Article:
Making GuessesAt any time after the first clue is given
, players can make a guess as to who they feel the criminal was, and how the crime was committed. If they are correct, the investigators win the game! If they are incorrect, game play continues. Each player gets only one guess.
Once you have incorrectly guessed, you can not try to solve the murder again. This does not mean you are eliminated. Deception has no player elimination.
Players who guessed incorrectly are still able to discuss and play through the round, they just cannot guess again. They can, however, try to convince another player to use their guess on another hunch. A player will only ever learn if they are correct or incorrect.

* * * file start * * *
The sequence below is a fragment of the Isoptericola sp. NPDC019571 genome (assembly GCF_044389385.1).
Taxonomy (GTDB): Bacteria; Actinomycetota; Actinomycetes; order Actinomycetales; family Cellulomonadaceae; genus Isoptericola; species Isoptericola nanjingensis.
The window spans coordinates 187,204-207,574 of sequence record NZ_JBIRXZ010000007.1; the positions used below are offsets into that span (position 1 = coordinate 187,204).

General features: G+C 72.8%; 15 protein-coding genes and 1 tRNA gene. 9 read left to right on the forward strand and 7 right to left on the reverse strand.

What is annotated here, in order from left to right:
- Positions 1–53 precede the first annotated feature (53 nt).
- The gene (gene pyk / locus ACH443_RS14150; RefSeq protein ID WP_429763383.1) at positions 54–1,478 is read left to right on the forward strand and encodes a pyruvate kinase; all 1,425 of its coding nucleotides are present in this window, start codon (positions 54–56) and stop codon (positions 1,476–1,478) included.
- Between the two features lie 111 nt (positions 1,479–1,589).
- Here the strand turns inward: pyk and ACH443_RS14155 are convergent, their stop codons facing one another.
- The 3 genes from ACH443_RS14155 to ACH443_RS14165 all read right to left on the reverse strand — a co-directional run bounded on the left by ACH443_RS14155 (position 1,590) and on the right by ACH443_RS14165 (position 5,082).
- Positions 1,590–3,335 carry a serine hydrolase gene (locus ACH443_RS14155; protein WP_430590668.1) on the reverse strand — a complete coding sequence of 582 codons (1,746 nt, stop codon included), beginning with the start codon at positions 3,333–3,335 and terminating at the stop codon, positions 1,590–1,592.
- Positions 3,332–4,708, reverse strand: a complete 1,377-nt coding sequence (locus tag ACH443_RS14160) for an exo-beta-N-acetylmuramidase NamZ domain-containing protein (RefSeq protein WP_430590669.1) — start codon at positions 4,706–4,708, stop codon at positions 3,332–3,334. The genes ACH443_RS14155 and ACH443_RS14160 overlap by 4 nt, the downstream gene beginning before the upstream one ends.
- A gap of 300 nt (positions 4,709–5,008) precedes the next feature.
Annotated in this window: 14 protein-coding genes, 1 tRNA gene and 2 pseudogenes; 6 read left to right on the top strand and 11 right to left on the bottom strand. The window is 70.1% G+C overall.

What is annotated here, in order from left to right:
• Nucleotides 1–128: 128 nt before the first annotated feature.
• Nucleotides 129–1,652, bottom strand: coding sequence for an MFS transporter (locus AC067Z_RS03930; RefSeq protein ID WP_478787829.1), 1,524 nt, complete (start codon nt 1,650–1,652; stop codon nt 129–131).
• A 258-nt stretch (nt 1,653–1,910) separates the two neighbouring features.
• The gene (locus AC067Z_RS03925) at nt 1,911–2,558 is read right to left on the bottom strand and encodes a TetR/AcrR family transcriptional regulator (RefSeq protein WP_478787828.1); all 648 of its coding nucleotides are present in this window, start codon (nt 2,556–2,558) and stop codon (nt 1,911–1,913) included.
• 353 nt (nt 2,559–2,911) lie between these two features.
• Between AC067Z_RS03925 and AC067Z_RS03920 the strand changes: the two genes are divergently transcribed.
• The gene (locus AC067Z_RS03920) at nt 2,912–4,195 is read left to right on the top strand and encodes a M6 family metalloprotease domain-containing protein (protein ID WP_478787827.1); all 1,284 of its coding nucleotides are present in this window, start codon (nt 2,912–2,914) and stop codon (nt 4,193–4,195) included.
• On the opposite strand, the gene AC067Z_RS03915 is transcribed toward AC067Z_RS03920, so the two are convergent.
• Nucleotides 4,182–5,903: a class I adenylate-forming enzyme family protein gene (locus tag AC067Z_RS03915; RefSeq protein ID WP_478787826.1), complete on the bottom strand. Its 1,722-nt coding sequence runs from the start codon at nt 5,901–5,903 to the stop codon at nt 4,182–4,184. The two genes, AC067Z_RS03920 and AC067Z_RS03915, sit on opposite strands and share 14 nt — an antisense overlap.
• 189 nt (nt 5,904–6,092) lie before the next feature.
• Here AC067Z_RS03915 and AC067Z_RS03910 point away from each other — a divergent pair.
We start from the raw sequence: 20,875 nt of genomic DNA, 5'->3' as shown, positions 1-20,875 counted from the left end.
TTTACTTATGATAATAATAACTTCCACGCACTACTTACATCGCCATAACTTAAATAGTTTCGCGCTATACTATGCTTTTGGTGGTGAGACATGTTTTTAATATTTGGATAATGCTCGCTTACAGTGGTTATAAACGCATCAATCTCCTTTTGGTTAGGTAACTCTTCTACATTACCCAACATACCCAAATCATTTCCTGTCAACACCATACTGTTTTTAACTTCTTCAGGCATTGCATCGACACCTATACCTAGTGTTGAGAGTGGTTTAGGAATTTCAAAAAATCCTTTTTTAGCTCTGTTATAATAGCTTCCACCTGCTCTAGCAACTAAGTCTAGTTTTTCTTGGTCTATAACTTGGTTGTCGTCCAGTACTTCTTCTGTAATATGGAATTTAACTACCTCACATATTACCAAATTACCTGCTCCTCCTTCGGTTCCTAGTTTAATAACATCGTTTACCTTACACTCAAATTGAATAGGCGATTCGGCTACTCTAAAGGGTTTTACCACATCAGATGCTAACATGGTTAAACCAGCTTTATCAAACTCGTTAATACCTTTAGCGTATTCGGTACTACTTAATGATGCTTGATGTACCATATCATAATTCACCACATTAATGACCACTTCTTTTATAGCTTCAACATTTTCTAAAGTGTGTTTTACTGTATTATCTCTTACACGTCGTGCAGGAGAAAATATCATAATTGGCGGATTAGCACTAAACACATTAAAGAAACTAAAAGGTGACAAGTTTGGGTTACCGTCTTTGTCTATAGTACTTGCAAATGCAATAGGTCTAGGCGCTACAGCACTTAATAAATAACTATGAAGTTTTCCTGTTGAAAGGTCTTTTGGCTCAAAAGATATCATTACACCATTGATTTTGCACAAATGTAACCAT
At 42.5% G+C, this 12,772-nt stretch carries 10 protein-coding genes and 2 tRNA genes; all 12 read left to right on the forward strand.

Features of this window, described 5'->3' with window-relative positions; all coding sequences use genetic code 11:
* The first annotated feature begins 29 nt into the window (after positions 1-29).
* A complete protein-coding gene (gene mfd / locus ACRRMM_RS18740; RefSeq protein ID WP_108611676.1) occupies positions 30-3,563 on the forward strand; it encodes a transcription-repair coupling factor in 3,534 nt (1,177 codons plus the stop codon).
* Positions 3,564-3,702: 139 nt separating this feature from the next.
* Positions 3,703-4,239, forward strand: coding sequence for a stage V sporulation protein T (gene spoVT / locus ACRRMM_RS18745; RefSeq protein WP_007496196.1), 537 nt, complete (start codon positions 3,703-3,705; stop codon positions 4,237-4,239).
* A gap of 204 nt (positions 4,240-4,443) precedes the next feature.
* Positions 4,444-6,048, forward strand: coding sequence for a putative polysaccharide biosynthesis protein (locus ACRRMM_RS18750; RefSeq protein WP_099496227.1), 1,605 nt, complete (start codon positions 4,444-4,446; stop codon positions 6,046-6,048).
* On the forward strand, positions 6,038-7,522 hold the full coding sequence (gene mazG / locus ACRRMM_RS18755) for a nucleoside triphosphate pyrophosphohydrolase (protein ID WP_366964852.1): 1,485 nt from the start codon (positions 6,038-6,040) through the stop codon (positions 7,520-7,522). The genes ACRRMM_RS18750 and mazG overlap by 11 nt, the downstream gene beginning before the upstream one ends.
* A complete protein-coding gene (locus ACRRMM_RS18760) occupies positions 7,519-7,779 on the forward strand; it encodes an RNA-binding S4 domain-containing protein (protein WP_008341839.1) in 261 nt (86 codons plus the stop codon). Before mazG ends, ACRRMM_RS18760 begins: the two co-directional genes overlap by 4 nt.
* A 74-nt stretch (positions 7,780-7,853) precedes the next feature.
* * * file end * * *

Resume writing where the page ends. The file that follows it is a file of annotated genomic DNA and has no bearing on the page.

They might have the right person, they might have the right weapon, but if they don't have all three, the only response they will get is incorrect
. They will not know if they are partially correct. If at any time the players run out of guesses between them and the murderer is not found, the murderer wins.
Sam: Alright, I think we've got this figured out. It was Alice, who did it with the Razor Wire, and the key evidence is the drama mask.
GM: That is incorrect.
Sam: Dangit, I was so sure! Her only other possibility is the box cuter and mask, Mary, you wanna try that for me?
Mary: I dunno Sam, how do I know you're not just trying to waste everyone's guesses so you can win?
After the first 4 clue boards are placed, the Forensic scientist will be given two more. They can use these clues to cover up one of the clue boards that was already put into play. It's a good idea to use this to 'cancel' information that has been sending the players down the wrong path.